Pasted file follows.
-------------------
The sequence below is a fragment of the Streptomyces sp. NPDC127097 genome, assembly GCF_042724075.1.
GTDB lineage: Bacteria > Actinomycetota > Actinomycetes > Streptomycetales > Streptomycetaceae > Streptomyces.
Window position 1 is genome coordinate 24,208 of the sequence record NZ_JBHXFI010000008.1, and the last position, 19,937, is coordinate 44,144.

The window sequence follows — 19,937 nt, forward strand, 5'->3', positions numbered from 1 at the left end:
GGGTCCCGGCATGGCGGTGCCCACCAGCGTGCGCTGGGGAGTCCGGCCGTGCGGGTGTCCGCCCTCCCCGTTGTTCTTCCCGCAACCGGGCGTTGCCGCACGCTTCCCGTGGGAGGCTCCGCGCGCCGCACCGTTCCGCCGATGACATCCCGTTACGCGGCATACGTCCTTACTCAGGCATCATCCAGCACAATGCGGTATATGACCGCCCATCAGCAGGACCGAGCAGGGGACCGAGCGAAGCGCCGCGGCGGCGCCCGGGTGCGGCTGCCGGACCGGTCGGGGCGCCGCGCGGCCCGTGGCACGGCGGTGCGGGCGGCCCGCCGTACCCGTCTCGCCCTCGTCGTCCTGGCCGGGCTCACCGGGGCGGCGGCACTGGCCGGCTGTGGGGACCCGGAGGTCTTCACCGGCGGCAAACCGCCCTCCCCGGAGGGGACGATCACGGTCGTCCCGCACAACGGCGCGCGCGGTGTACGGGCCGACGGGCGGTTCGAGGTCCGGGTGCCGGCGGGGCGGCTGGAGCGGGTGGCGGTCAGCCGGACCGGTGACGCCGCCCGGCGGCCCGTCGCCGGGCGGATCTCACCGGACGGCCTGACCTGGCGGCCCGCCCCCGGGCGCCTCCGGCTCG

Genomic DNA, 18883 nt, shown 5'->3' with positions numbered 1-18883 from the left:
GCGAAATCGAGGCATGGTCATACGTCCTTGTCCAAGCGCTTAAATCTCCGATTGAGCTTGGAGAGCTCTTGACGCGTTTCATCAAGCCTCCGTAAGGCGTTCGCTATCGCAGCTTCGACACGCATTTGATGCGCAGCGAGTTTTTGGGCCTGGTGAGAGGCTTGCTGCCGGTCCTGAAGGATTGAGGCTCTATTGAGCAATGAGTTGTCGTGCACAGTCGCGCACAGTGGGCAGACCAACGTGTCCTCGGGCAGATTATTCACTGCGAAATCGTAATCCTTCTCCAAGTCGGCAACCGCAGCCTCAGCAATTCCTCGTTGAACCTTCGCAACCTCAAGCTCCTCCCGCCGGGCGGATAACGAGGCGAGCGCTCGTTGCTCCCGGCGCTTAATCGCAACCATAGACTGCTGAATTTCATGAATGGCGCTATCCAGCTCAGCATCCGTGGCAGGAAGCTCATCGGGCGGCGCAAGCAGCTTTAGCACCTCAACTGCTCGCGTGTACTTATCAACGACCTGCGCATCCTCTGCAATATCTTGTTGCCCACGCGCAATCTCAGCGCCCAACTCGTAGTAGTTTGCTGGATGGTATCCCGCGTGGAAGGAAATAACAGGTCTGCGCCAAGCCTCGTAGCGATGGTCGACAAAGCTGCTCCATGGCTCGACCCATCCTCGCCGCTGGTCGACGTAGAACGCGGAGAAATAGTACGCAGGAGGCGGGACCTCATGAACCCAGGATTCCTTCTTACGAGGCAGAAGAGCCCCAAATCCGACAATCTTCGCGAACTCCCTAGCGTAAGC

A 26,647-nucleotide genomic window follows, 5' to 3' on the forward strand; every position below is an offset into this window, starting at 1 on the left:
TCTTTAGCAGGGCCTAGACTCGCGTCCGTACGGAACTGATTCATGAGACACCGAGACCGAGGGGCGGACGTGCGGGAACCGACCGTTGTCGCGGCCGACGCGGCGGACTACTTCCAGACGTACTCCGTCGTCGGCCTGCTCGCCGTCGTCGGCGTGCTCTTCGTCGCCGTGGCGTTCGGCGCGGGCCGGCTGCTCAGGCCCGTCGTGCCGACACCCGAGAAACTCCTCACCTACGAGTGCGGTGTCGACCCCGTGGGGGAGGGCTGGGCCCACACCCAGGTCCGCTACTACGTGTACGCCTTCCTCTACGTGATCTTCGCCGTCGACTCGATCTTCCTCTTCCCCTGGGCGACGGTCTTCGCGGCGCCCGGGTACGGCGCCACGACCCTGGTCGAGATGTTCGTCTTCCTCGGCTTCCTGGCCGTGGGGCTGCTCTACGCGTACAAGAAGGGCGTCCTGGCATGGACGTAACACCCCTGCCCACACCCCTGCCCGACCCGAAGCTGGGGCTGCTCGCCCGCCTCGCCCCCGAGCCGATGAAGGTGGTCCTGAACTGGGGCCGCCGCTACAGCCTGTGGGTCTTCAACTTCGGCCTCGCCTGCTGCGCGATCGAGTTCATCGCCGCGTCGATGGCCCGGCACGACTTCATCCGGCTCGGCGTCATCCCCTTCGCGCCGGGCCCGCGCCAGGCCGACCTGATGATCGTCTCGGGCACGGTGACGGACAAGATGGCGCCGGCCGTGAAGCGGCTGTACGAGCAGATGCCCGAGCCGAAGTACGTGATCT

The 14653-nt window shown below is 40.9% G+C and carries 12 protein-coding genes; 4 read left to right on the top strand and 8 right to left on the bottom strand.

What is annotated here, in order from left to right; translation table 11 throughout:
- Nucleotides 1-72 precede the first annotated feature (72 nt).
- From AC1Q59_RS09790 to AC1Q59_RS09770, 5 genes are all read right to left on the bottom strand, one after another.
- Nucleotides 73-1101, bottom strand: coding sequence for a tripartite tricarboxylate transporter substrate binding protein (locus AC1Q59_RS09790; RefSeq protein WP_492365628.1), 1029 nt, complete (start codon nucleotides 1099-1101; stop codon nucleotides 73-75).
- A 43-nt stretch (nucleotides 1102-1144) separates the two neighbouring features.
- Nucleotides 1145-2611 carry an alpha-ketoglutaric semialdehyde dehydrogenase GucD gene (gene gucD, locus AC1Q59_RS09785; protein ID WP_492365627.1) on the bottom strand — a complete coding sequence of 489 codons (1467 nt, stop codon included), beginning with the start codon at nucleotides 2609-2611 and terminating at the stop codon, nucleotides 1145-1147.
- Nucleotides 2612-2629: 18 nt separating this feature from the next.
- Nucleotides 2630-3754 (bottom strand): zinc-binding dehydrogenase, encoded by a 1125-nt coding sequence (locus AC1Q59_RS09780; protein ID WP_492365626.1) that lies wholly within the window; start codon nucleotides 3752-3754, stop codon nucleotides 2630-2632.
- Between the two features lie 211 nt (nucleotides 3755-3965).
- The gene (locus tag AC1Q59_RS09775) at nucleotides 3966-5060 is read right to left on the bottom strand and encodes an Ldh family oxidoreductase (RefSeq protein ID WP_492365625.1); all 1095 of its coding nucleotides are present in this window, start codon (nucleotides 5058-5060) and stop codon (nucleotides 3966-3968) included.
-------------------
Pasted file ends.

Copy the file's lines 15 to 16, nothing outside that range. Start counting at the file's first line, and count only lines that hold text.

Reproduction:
- A 43-nt stretch (nucleotides 1102-1144) separates the two neighbouring features.
- Nucleotides 1145-2611 carry an alpha-ketoglutaric semialdehyde dehydrogenase GucD gene (gene gucD, locus AC1Q59_RS09785; protein ID WP_492365627.1) on the bottom strand — a complete coding sequence of 489 codons (1467 nt, stop codon included), beginning with the start codon at nucleotides 2609-2611 and terminating at the stop codon, nucleotides 1145-1147.